Take the 2-minute tour ×
Stack Overflow is a question and answer site for professional and enthusiast programmers. It's 100% free, no registration required.

I am having some trouble grasping the idea of a concurrent queue. I understand a queue is a FIFO, or first come first serve, data structure.

Now when we add the concurrency part, which I interpret as thread safety (please let me know if that is incorrect) things get a bit fuzzy. By concurrency we mean the way various threads can add to the queue, or delete (service an item) from the queue? Is concurrency providing a sense of ordering to this operations?

I would greatly appreciate a general description of the functionality of a concurrent queue. A similar post here is not as general as I hoped.

Also is there such a thing as a concurrent priority queue? What would be its usage?

Many thanks in advance, for any brief explanations or helpful links on this subject.

share|improve this question

4 Answers 4

You should start by checking out the BlockingQueue interface definition as this is the cornerstone for using queues for communication between threads and contains utility methods to allow producer and consumer threads to access the queue in either a blocking or non-blocking fashion. This, along with thread-safe access is my understanding of what constitutes a "concurrent queue" (although I've never heard of that phrase - BlockingQueue merely exists in the java.util.concurrent package).

To answer the second part of your question, the priority queue implementation you should study is PriorityBlockingQueue. This may be useful if your producer thread(s) are producing tasks of varying priorities (e.g. requests from "normal users" and "power users") and you wish to control the order in which tasks are processed by your consumer thread(s). One possible pitfall to avoid is the starvation of low priority tasks that are never removed from the queue due to the constant influx of higher priority tasks.

share|improve this answer

I understand by "concurrency" that the queue is thread-safe. This does not mean that it will be efficient. However, I would imagine that the Java queue use a lock-free implementation which means that there is little or no penatly when two threads attempt a push or a pop at the same time. What generally happens is that they use atomic locking at an assembler level which ensures that the same object cannot be popped twice.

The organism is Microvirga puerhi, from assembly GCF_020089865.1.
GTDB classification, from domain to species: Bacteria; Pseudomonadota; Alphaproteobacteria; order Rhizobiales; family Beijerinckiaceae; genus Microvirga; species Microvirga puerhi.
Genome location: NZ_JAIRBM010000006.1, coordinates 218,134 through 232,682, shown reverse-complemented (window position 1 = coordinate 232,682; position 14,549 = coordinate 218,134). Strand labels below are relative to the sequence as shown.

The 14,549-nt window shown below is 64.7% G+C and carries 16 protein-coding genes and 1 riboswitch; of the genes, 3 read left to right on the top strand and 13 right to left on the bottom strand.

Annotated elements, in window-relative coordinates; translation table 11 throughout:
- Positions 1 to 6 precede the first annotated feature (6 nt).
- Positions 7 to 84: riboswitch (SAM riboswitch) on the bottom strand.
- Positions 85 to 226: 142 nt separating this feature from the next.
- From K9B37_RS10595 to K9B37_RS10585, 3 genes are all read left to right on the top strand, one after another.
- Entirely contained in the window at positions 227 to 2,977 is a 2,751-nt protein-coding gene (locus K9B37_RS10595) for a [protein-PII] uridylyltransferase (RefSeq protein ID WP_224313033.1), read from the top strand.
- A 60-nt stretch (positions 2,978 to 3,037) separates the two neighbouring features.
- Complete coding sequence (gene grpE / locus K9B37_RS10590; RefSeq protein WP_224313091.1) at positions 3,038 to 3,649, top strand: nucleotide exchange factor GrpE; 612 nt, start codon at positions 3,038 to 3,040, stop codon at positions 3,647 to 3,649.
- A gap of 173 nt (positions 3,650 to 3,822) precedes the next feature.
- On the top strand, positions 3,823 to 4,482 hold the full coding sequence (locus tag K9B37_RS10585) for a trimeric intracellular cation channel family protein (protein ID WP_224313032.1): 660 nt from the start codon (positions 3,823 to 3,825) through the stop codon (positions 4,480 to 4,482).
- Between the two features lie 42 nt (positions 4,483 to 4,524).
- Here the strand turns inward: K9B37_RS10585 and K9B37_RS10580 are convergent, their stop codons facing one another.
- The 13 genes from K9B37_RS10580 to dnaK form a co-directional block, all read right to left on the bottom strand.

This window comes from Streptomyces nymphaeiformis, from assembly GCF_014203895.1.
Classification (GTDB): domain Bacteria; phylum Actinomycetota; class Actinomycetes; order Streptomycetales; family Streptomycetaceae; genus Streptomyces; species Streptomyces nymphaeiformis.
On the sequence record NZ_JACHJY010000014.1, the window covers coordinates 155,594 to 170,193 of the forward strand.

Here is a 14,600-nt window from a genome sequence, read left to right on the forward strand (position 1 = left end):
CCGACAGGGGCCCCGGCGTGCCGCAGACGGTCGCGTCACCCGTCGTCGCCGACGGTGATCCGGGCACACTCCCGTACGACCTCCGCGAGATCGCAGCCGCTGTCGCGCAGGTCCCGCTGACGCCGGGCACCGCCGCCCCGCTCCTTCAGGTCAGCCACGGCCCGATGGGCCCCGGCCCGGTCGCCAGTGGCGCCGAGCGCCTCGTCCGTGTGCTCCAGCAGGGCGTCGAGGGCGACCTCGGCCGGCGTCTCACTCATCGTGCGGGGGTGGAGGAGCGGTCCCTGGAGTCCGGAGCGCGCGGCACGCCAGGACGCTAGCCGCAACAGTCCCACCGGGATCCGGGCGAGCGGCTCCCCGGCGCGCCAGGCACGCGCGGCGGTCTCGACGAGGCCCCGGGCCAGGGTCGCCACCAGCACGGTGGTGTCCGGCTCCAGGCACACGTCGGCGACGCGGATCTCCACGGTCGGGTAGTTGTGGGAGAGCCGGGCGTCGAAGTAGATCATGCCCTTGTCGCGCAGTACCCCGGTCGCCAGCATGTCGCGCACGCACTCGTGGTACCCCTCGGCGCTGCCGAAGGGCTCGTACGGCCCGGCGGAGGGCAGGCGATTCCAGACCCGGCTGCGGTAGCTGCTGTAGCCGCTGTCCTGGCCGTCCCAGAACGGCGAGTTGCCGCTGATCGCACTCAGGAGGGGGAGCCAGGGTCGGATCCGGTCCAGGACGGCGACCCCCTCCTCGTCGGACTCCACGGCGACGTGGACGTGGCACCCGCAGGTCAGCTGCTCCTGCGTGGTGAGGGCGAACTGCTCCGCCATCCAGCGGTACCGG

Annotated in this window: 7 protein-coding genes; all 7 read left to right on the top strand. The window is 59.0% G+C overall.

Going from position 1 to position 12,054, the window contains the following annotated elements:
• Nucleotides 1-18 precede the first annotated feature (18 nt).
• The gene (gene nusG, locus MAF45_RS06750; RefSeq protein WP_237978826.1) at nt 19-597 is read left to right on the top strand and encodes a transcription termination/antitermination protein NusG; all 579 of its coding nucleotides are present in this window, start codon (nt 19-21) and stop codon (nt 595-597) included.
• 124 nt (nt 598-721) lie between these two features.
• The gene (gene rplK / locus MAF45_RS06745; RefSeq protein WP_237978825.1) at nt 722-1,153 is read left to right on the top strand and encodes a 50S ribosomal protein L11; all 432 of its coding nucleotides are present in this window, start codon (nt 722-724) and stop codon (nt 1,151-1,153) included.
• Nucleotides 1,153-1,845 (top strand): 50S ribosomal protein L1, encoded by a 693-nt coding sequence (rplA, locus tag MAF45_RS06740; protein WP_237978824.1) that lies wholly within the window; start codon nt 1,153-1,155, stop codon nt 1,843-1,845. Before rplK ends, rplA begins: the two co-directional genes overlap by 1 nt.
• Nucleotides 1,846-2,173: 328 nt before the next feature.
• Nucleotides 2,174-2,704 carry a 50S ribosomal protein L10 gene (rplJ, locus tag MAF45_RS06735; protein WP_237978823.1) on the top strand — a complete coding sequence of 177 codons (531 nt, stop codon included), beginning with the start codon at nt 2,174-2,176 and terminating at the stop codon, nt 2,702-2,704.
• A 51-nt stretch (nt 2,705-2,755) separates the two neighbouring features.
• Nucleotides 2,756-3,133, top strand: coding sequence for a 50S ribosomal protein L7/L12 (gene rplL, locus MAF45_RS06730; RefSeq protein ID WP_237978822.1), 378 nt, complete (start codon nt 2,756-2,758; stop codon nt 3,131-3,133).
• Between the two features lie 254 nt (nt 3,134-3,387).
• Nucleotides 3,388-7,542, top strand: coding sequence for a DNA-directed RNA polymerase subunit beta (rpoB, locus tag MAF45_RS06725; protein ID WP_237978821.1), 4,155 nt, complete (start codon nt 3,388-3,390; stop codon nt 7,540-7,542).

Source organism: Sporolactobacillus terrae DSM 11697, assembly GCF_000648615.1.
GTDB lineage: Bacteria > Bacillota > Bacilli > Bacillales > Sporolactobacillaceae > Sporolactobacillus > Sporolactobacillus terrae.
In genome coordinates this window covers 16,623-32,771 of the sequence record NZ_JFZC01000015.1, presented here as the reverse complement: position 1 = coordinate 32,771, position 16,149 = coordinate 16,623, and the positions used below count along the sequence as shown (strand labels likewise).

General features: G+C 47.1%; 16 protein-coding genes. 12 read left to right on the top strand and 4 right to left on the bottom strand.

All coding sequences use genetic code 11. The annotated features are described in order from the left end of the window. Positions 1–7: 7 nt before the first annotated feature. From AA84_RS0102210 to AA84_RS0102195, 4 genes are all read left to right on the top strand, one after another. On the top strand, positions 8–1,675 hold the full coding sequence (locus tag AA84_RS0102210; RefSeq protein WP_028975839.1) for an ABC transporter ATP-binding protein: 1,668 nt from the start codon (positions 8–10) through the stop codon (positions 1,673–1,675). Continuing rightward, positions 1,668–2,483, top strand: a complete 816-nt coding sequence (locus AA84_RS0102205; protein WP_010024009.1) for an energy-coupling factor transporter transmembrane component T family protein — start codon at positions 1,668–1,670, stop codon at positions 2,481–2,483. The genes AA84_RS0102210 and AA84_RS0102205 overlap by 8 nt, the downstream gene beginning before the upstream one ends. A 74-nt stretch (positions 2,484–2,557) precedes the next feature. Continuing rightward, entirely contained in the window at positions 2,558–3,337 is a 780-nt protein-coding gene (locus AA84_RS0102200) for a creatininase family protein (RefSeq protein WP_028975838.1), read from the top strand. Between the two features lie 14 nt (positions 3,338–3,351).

I once wrote a lock-free FIFO queue (in Delphi ) which worked very well. Much more efficient that a previous version which used Critical sections. The CS version ground to a halt especially with many threads all trying to access the queue. The lock-free version however had no bottlenecks depsite many threads accessing it a lot.

share|improve this answer
    
Acquiring a lock in order to modify a thread-safe Queue implementation adds little overhead and all BlockingQueue implementations within the java.util.concurrent package will use at least one lock (some use two for putting / taking). Without locks producers / consumers are unable to perform blocking puts / takes and bulk operations (e.g. drainTo) cannot be done atomically. –  Adamski Oct 14 '09 at 14:48
    
I thought that Java uses lock-free queues: java.sun.com/j2se/1.5.0/docs/api/java/util/concurrent/… –  Steve Oct 14 '09 at 14:55

Just leaving here a link to the java.util.concurrent package that I think contains very important information about some questions raised here.

See: Concurrent Collections and Memory Consistency Properties

share|improve this answer

The notion that a BlockingQueue offers little overhead is a bit miss leading. Acquiring a lock invokes pretty substantial overhead. Alone with the context switching we are talking thousands of instructions. Not just that but the progress of one thread will directly affect another thread. Now, its not as bad as it was years ago, but compared to non blocking, it is substantial.

BlockingQueue's use locks for mutual exclusion

ArrayBlockingQueue, LinkedBlockingQueue, PriorityBlockingQUeue: are three blocking queue's while

ConcurrentLinkedQueue, java 1.7 LinkedTransferQueue: Uses the Michael and Scott, non blocking queue algorithm.

Under moderate to low contention (which is more of a real world scenario), the non blocking queues significantly out perform blocking queues.

And to note on Steve's comment about the lack of bottlenecks. Under heavy contention a non blocking algorithm can bottle neck on the constant cas attempts, while blocking will suspend the threads. We then see that a BlockingQueue under heavy contention slightly out performs a non blocking queue, but that type of contention isn't a norm by any means.

share|improve this answer

Your Answer

 
discard

By posting your answer, you agree to the privacy policy and terms of service.